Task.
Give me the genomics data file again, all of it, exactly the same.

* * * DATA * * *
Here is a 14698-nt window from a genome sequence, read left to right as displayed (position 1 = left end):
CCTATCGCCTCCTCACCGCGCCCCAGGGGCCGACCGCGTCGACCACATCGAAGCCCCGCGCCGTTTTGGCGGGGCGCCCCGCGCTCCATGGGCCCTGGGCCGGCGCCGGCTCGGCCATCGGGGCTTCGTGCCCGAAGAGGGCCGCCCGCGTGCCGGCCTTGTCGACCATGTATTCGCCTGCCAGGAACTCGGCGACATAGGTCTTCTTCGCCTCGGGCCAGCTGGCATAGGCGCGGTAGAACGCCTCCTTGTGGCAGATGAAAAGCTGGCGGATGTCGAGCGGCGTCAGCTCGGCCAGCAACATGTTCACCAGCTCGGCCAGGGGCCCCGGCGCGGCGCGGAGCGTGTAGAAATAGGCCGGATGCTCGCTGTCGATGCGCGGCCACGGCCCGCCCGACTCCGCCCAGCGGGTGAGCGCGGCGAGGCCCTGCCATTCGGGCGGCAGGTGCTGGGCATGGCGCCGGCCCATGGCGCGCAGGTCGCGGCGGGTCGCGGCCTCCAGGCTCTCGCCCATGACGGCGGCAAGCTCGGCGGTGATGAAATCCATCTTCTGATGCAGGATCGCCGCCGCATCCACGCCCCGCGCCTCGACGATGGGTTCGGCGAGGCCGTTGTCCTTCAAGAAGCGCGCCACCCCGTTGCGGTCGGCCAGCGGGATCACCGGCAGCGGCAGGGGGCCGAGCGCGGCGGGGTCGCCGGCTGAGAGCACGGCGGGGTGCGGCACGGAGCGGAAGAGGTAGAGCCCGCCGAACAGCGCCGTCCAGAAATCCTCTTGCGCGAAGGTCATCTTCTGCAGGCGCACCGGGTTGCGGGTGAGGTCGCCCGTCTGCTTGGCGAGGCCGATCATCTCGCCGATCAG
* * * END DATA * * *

Here is a 14698-nt window from a genome sequence, read left to right as displayed (position 1 = left end):
CCTATCGCCTCCTCACCGCGCCCCAGGGGCCGACCGCGTCGACCACATCGAAGCCCCGCGCCGTTTTGGCGGGGCGCCCCGCGCTCCATGGGCCCTGGGCCGGCGCCGGCTCGGCCATCGGGGCTTCGTGCCCGAAGAGGGCCGCCCGCGTGCCGGCCTTGTCGACCATGTATTCGCCTGCCAGGAACTCGGCGACATAGGTCTTCTTCGCCTCGGGCCAGCTGGCATAGGCGCGGTAGAACGCCTCCTTGTGGCAGATGAAAAGCTGGCGGATGTCGAGCGGCGTCAGCTCGGCCAGCAACATGTTCACCAGCTCGGCCAGGGGCCCCGGCGCGGCGCGGAGCGTGTAGAAATAGGCCGGATGCTCGCTGTCGATGCGCGGCCACGGCCCGCCCGACTCCGCCCAGCGGGTGAGCGCGGCGAGGCCCTGCCATTCGGGCGGCAGGTGCTGGGCATGGCGCCGGCCCATGGCGCGCAGGTCGCGGCGGGTCGCGGCCTCCAGGCTCTCGCCCATGACGGCGGCAAGCTCGGCGGTGATGAAATCCATCTTCTGATGCAGGATCGCCGCCGCATCCACGCCCCGCGCCTCGACGATGGGTTCGGCGAGGCCGTTGTCCTTCAAGAAGCGCGCCACCCCGTTGCGGTCGGCCAGCGGGATCACCGGCAGCGGCAGGGGGCCGAGCGCGGCGGGGTCGCCGGCTGAGAGCACGGCGGGGTGCGGCACGGAGCGGAAGAGGTAGAGCCCGCCGAACAGCGCCGTCCAGAAATCCTCTTGCGCGAAGGTCATCTTCTGCAGGCGCACCGGGTTGCGGGTGAGGTCGCCCGTCTGCTTGGCGAGGCCGATCATCTCGCCGATCAG